These are suggestions based on the average sized child. If your son or daughter is shorter or taller than average, it is still possible to figure out what size cello will fit them best. Players four foot and under should buy a 1/4 size cello. The ½-size cello is for those players between four foot and four-foot-six tall. When you child grows past four-foot-six they can use a ¾ size cello until they are about five foot tall. After that a 4/4 cello is most appropriate.
If you think your child is close to a growth spurt and you have not yet purchased a cello, it may be reasonable to rent the cello of the correct size until you make the investment. However, the resale value of a gently used cello is something to consider as well.
What is the resale value of student cellos?
The best estimates are that student cellos will resell for no more than 60 percent of their initial retail value. That assumes they were of decent quality to begin with and that their first owner did not abuse them. At certain times of year the market is more saturated than others. For example, the end of a school year finds many students moving on to the next hobby. It will be harder to recoup your investment when the market is flooded with student cellos.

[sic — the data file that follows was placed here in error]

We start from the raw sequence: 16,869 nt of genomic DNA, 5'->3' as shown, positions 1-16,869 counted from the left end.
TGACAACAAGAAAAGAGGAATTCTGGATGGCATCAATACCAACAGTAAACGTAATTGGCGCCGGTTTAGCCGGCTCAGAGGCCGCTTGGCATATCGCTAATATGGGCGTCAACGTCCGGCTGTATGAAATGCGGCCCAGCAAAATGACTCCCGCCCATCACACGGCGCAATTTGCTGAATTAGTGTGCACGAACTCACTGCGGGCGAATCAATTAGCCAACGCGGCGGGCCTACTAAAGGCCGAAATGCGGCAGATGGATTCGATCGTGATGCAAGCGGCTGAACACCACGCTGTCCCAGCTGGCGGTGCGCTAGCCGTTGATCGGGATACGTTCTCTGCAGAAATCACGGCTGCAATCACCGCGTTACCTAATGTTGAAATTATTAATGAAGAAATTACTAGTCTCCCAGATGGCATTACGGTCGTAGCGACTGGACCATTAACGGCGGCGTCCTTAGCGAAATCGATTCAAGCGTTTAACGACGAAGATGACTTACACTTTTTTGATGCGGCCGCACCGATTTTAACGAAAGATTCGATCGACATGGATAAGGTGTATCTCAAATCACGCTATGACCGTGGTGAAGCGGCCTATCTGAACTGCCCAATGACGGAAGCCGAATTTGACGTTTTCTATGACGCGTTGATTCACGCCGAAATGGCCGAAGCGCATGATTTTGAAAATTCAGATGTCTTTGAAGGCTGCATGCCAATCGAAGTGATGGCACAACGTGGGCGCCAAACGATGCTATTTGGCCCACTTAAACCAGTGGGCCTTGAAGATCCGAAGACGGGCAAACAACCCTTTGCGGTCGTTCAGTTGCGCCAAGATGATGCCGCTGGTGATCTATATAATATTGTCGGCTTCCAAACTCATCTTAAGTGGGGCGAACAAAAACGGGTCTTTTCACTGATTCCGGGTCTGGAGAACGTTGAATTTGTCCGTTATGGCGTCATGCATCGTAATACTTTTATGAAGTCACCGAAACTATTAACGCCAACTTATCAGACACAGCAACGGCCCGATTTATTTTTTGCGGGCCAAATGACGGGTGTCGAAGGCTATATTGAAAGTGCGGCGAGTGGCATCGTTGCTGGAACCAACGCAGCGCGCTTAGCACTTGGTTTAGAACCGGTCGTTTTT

What else do you need?
You need a whole lot more than just a cello to play the cello. Bows, music stand, spare strings, bag or case, rosin, shoulder rest, tuner, metronome, and an endpin stop or anchor.
Each of these items comes in a range of quality as well. Sometimes you can buy a cello bundled with these accessories. After a few months experience, your student, or their teacher may realize the limitations of these included items, so do not be surprised if you need to upgrade to a higher quality bow or strings. This should all be considered normal for a growing musician.
Is the student cello flat packed?